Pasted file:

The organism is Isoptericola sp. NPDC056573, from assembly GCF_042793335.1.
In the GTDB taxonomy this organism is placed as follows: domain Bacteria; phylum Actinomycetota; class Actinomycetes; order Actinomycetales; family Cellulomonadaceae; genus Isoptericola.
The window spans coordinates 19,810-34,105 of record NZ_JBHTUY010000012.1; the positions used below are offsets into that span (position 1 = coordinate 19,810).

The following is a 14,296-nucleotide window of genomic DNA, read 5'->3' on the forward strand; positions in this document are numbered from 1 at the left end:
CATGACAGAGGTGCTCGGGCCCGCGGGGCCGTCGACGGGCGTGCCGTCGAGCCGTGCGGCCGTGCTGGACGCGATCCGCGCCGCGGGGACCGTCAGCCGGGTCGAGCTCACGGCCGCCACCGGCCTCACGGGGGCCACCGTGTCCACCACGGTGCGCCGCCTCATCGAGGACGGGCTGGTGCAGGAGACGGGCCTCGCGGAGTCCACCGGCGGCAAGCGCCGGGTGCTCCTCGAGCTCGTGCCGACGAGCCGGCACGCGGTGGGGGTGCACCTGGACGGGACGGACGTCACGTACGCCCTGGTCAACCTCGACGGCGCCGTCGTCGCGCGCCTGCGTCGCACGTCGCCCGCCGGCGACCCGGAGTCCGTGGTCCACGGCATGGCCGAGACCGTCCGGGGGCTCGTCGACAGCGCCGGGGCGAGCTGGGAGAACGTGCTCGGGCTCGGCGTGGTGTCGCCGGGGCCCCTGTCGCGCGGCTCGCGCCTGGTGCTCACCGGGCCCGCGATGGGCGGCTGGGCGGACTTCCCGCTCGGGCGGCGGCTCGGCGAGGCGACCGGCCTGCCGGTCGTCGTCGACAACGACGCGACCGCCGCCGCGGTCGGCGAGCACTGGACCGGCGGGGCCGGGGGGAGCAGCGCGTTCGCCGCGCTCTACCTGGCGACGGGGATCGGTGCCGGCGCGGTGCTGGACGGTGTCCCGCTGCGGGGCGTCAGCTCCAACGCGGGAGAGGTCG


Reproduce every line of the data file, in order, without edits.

The organism is Isoptericola sp. NPDC056573, from assembly GCF_042793335.1.
In the GTDB taxonomy this organism is placed as follows: domain Bacteria; phylum Actinomycetota; class Actinomycetes; order Actinomycetales; family Cellulomonadaceae; genus Isoptericola.
The window spans coordinates 19,810-34,105 of record NZ_JBHTUY010000012.1; the positions used below are offsets into that span (position 1 = coordinate 19,810).

The following is a 14,296-nucleotide window of genomic DNA, read 5'->3' on the forward strand; positions in this document are numbered from 1 at the left end:
CATGACAGAGGTGCTCGGGCCCGCGGGGCCGTCGACGGGCGTGCCGTCGAGCCGTGCGGCCGTGCTGGACGCGATCCGCGCCGCGGGGACCGTCAGCCGGGTCGAGCTCACGGCCGCCACCGGCCTCACGGGGGCCACCGTGTCCACCACGGTGCGCCGCCTCATCGAGGACGGGCTGGTGCAGGAGACGGGCCTCGCGGAGTCCACCGGCGGCAAGCGCCGGGTGCTCCTCGAGCTCGTGCCGACGAGCCGGCACGCGGTGGGGGTGCACCTGGACGGGACGGACGTCACGTACGCCCTGGTCAACCTCGACGGCGCCGTCGTCGCGCGCCTGCGTCGCACGTCGCCCGCCGGCGACCCGGAGTCCGTGGTCCACGGCATGGCCGAGACCGTCCGGGGGCTCGTCGACAGCGCCGGGGCGAGCTGGGAGAACGTGCTCGGGCTCGGCGTGGTGTCGCCGGGGCCCCTGTCGCGCGGCTCGCGCCTGGTGCTCACCGGGCCCGCGATGGGCGGCTGGGCGGACTTCCCGCTCGGGCGGCGGCTCGGCGAGGCGACCGGCCTGCCGGTCGTCGTCGACAACGACGCGACCGCCGCCGCGGTCGGCGAGCACTGGACCGGCGGGGCCGGGGGGAGCAGCGCGTTCGCCGCGCTCTACCTGGCGACGGGGATCGGTGCCGGCGCGGTGCTGGACGGTGTCCCGCTGCGGGGCGTCAGCTCCAACGCGGGAGAGGTCG